Lenovo chiefs chortle over decision to buy IBM's PC biz
Fat numbers from reorg'd Big Blue boxes
IBM may think it was a grand plan to exit the PC game by flogging its biz to Lenovo, but the Chinese vendor does not concur, as its Q1 sales rises show.
The concerted turnaround efforts continued for the seventh consecutive quarter since Lenovo dumped former CEO Bill Amelio, with sales up 15 per cent to $5.9bn and operating profits rising 51 per cent to $123m.
It seems there is life yet in the traditional boxes. It's true that the margins are small in comparison to those of IBM – which explains Big Blue's decision to offload the PC division – but Lenovo execs clearly feel vindicated by the numbers.
"Since we adjusted our leadership team in early 2009, our business continues to climb and everything has been executed well according to our original plans," said Lenovo chairman Liu Chuanzhi.
There are reasons for the self-congratulation though. Lenovo pushed up PC shipments more than 23 per cent during the quarter as the global market moved up 2.7 per cent – the ninth consecutive quarter it outgrew the market.
Big Blue last week celebrated the 30-year anniversary of the PC but one of its engineers behind the original design reckoned systems have seen their best days and are "going the way of the vacuum tube, typewriter, vinyl record..."
Chuanzhi disagrees: "Our results show that Lenovo's acquisition of the IBM PC business has become a success. In future quarters, you will see clearly that we will take what we've learned from this acquisition and apply that knowledge towards our joint venture with NEC in Japan and our acquisition of Medion in Germany."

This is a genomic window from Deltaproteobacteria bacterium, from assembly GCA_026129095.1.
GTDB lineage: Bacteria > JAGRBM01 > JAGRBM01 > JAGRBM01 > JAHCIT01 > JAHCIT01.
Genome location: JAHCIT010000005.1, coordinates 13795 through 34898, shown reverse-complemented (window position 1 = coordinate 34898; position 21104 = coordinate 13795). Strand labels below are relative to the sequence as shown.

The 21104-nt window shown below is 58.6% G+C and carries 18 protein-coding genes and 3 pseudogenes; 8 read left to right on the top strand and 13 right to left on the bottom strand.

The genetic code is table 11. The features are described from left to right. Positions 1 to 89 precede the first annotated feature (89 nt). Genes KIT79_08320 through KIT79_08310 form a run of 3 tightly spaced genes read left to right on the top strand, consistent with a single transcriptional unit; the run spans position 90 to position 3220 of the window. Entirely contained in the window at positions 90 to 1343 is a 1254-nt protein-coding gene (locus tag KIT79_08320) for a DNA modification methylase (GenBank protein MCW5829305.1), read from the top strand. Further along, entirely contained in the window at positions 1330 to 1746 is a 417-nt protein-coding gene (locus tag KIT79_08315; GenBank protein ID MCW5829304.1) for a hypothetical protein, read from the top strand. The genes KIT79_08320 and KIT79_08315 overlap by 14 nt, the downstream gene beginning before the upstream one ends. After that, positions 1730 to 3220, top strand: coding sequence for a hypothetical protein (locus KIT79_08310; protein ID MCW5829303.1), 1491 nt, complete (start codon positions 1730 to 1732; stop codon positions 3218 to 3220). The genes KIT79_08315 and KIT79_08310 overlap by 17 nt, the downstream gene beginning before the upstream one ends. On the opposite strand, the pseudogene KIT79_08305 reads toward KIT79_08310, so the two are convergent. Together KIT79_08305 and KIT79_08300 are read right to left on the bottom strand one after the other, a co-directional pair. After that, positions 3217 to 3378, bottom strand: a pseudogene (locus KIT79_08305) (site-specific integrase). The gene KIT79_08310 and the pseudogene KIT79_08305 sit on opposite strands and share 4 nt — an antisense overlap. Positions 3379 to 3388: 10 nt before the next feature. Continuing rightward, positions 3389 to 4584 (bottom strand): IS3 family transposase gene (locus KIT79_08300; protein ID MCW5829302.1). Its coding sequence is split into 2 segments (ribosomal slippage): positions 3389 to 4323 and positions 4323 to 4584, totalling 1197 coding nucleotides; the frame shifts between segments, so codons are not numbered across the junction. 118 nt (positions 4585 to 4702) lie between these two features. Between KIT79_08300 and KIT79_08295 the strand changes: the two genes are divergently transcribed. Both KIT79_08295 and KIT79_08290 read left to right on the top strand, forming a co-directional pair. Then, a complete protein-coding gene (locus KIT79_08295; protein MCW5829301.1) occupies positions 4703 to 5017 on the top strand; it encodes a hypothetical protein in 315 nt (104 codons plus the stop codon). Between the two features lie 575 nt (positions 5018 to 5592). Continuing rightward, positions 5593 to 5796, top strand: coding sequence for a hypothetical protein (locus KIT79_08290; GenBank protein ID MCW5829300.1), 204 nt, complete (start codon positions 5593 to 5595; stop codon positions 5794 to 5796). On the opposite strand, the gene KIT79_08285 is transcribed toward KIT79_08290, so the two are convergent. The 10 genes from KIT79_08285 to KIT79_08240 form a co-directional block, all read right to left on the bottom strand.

Part of the reasons for Lenovo's surge is that it learned to love the channel, restructured to minimise direct sales conflict with resellers, and upped rebates to feature more on dealers' balance sheets.
China represented $2.8bn worth of sales for Lenovo in Q1, up 23.4 per cent; in the emerging market sales were $1bn; and it achieved $2.1bn in sales in mature markets, despite a 9.4 per cent slide in shipments during the quarter.
But the firm still has one eye fixed on the ongoing economic uncertainty despite the return to growth of the global PC market, and did not provide a Q2 forecast.
"Challenges to worldwide PC demand remain - such as the pace of global economic recovery and the ongoing debt crisis in Western Europe," Lenovo said. ®
Understand your purpose
The slightly sneering tone of the initial sentence of the article, and some of the subsequent comments, misunderstand what IBM has done. That someone else can claim success with a business you've sold might be construed as proof of the validity of your decision, not evidence that you could have achieved the same thing. IBM is no Apple, and this is a high volume, low margin business that added little to the company's capabilities. Ultimately, it is a testament to IBM's understanding of its purpose as a company that it felt able to decide that this business was not part of its future.
IBM were stupid to sell, Thinkpads are the business laptop of choice, they dont even have to try to sell them...
Revenue is vanity, profit is sanity
IBM pocketed almost $2bn from selling off a business unit which made comparably little profit. IIRC IBM's revenue to profit ratio is better than 10:1, Lenovo's PC business is around 50:1 - after 6 years in the market. I'm not saying Lenovo isn't profitable, but it is comparatively marginal.
I'd rather invest in the business which nets me a 10% margin than a 2% one. Did IBM make the right choice? Absolutely.